from Anne-Sophie Rondeau
Children of roses more or less reproduce the characteristics of their parents, but each child is different, resulting from a particular combination of genetic characteristics. Everything happens on the level of the reproductive nucleus that contains the basic elements for reproduction, the chromosomes. The chromosome is in the form of sticks of complex organic acids, genes.
Each gene carries a single hereditary character. So-called modern rose-trees, that is to say after 1920, have tetraploid chromosome structure, that is to say in each nucleus there is a pile of 4 genes, two male and two female. Because chromosomes go in pairs, uneven numbers being a sign of sterility.
Rose-trees described as old roses are difficult to cross because the chromosome structure is variable, diploid, tetraploid or even pentaploid. The cross-pollination reorganises the chromosomes during sexual reproduction. Similar chromosomes in the father and the mother pair off, they separate then stick together again, differently, a female element hanging on to a male element.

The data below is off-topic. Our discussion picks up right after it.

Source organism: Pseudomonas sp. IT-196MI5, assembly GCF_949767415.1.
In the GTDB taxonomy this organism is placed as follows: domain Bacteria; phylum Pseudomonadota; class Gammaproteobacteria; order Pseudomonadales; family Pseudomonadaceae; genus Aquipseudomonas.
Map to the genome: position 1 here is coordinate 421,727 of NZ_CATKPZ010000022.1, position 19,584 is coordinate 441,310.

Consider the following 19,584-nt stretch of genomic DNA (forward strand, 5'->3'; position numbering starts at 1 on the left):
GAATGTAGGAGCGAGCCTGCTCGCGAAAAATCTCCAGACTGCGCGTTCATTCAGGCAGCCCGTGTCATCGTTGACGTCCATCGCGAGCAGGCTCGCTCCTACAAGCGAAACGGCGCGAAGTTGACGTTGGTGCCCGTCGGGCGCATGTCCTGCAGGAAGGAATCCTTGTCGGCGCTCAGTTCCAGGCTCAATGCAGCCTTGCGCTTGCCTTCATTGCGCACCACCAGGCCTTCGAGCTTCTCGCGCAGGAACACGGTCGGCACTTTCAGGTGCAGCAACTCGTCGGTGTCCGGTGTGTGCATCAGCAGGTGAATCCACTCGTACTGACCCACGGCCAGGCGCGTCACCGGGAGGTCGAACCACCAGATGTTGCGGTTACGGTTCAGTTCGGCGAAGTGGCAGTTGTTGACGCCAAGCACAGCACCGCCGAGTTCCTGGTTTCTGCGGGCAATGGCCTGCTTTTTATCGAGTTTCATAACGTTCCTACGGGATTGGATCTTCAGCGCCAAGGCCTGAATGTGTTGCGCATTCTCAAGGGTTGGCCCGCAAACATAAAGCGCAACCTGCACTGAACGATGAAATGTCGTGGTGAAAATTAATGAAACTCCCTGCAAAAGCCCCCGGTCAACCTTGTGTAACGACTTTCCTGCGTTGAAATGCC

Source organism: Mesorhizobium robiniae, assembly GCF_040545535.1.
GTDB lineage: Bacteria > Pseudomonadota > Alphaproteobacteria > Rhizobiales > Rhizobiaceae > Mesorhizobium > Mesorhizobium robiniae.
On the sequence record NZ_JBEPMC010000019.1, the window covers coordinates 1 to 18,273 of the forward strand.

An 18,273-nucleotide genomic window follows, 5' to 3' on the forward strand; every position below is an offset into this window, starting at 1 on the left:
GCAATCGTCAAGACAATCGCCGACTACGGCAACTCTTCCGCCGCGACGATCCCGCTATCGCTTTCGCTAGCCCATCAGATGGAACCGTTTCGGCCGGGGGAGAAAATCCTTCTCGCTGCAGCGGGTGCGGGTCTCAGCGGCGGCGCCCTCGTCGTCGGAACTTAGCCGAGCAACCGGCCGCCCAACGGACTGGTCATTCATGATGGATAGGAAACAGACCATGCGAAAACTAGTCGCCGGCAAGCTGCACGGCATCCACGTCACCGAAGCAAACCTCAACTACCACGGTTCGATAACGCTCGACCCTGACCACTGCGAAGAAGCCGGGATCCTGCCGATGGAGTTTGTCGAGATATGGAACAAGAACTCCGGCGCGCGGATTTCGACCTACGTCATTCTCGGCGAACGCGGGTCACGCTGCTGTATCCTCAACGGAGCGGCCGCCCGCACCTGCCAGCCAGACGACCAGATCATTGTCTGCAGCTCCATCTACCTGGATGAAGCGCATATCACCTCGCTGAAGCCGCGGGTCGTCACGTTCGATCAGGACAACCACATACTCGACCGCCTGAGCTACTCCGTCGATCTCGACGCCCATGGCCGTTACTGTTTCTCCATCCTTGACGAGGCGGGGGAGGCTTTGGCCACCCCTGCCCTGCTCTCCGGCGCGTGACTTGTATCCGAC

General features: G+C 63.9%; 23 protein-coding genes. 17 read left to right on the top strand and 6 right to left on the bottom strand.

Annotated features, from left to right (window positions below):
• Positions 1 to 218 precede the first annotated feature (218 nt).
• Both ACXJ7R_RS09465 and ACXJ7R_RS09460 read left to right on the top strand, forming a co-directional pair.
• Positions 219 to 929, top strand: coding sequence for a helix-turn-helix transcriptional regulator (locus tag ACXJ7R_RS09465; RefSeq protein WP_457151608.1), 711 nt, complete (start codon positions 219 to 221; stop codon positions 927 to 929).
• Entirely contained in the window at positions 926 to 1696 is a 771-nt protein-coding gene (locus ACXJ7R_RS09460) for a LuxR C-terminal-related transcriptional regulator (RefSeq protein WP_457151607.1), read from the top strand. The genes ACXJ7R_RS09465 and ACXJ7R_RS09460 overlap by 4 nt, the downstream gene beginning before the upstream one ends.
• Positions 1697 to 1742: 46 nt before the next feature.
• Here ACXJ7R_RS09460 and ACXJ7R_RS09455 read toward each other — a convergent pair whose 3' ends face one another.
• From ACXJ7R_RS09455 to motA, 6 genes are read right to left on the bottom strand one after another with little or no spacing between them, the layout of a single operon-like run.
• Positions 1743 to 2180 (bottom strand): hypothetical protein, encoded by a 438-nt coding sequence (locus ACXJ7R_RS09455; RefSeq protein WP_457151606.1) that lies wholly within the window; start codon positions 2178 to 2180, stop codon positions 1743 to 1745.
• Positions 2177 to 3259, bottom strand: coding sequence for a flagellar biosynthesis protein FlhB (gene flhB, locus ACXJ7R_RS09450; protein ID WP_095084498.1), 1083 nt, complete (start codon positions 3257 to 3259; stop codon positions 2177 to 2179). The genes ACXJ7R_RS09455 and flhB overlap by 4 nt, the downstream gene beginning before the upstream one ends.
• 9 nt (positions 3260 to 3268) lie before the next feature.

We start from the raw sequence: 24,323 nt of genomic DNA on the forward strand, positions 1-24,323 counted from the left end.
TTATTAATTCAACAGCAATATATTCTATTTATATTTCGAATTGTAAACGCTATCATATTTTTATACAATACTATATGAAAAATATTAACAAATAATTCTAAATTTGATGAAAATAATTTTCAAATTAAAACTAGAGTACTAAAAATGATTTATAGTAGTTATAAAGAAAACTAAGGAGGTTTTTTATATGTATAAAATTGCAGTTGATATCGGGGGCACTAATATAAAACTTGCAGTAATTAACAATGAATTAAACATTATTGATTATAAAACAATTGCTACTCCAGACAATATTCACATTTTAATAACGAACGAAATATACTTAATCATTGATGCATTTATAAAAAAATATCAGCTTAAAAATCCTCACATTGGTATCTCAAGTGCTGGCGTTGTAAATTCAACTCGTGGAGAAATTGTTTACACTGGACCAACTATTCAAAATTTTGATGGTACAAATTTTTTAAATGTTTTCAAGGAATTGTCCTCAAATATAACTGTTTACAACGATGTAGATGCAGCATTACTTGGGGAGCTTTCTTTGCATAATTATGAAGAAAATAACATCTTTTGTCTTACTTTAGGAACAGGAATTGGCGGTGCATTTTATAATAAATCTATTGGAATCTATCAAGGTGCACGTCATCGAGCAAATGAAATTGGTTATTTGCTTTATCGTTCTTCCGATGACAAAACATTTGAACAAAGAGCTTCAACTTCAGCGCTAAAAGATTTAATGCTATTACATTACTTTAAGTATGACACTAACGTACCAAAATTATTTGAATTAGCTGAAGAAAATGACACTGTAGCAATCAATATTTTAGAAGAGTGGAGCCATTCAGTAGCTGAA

When a crossing is made, either one tries to introduce new genes that will combine with others, different ones, to give a new combination that does not exist in nature, or one seeks to concentrate the genes that exist on a given level to obtain a well defined characteristic.
It sometimes happens, by chance, that a genetic link near the chromosome is broken and a new link, a favourable one, is made. Then the breeder is pleased that he has succeeded in dissociating undesirable characteristics from desirable characteristics, like sensitivity to black spot and perfume. In roses, if one seeks to intensify a characteristic it is necessary to add the right genes. Take an example of the resistance to cold of a rose bush: if the breeder's aim is to have a rose that flowers under northern latitudes, he will try to accumulate the genes of resistance to cold.
(Anne-Sophie Rondeau, The Grand Rose Family)